The NASA IceBridge project captured this view of a strange rectangular shaped iceberg in Antarctica in October 2018.
Credit: NASA IceBridge
Earlier this month, NASA published a strange and compelling picture of a ridiculously square iceberg. And NASA scientist Kelly Brunt speculated to Live Science that the mountain was probably pretty fresh, its sharp corners were the result of the recent break-up of an ice shelf and not much battered by the elements.
Since then, however, NASA has gone back and looked at even more evidence. And it turns out that the squareberg had a rougher birth than what was originally thought. Satellite images showed that it split from Antarctica's shattering Larsen C ice shelf behind a much larger, curved iceberg called A-68 and making its way north in clogged, ice-cold water.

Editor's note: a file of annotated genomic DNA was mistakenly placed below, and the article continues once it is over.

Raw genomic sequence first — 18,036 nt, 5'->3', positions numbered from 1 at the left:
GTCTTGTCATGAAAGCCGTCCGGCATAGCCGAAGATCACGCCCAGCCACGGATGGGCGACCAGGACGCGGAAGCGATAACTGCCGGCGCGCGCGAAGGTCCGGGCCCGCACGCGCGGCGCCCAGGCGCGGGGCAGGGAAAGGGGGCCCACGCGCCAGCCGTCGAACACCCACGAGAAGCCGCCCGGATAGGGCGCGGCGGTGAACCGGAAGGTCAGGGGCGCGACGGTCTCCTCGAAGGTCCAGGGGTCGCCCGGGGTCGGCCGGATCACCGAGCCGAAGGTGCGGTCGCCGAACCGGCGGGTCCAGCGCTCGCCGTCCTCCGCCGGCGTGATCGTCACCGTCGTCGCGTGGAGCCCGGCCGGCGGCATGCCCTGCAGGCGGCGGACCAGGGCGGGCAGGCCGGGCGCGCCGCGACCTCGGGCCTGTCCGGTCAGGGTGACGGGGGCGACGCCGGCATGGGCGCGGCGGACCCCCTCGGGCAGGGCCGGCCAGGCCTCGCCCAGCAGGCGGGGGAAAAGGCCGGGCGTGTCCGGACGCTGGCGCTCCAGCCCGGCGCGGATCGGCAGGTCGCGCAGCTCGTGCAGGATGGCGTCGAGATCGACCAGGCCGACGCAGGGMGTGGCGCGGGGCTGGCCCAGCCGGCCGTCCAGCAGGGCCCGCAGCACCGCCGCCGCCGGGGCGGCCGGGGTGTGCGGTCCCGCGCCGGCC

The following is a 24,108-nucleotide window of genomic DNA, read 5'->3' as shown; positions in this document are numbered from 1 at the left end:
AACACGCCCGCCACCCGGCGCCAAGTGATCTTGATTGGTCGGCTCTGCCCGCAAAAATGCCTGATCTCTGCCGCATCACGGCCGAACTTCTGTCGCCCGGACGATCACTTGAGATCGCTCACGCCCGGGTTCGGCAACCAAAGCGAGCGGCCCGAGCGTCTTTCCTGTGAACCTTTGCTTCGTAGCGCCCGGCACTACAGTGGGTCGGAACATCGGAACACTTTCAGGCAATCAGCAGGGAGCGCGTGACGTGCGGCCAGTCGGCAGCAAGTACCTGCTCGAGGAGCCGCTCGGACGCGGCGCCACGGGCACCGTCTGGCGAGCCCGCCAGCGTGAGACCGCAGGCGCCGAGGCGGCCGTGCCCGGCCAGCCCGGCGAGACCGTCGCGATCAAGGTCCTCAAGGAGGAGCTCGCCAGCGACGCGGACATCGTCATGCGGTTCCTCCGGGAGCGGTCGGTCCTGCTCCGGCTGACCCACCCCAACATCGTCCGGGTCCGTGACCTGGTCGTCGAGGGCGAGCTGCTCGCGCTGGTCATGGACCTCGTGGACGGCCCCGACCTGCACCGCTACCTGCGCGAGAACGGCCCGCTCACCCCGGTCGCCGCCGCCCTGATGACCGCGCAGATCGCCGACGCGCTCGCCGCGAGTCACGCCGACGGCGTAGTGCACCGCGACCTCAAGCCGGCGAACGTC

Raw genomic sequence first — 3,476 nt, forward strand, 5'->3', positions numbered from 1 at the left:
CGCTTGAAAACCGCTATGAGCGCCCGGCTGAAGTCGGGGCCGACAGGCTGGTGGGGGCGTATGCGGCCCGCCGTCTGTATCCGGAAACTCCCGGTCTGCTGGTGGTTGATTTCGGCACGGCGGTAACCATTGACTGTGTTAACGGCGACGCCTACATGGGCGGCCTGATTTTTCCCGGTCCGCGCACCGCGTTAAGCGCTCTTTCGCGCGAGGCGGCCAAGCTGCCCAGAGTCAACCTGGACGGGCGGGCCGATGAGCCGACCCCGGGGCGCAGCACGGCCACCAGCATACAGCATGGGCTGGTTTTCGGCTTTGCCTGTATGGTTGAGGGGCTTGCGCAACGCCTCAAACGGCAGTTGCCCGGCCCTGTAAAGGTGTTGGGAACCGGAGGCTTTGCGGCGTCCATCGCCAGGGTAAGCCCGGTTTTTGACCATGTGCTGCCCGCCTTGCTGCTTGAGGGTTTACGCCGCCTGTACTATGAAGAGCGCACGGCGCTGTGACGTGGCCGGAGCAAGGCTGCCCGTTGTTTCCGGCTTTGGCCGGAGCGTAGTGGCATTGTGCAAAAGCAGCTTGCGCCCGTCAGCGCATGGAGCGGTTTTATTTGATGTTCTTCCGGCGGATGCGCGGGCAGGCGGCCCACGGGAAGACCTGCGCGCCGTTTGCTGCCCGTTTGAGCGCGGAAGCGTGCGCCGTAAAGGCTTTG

The squareberg is an iceberg in tabular form, essentially a piece of flat ice that has been broken off the ice plate, instead of one of the more striking geometric, smaller peaks that sink the Titanic.
"The mountain traveled all the way to the north and through a narrow passage between the northern tip of the A-68 and a rocky rock near the ice shelf known as Bawden Ice Rise," NASA said in a statement. "NASA / UMBC glacologist Chris Shuman compares this zone with a nutcracker, A-68 has repeatedly smashed against the turnout and splintered pieces of ice into pure geometric shapes," added NASA, referring to Shuman, who is also at the university . from Maryland Baltimore County.
On this photo you can see how the mountain makes its way through dangerous water:
In the course of time it lost its beautiful square shape and it got more of a trapezoidal formation. NASA said it will probably continue to find its way north, where it will melt.
Originally published on Live Science.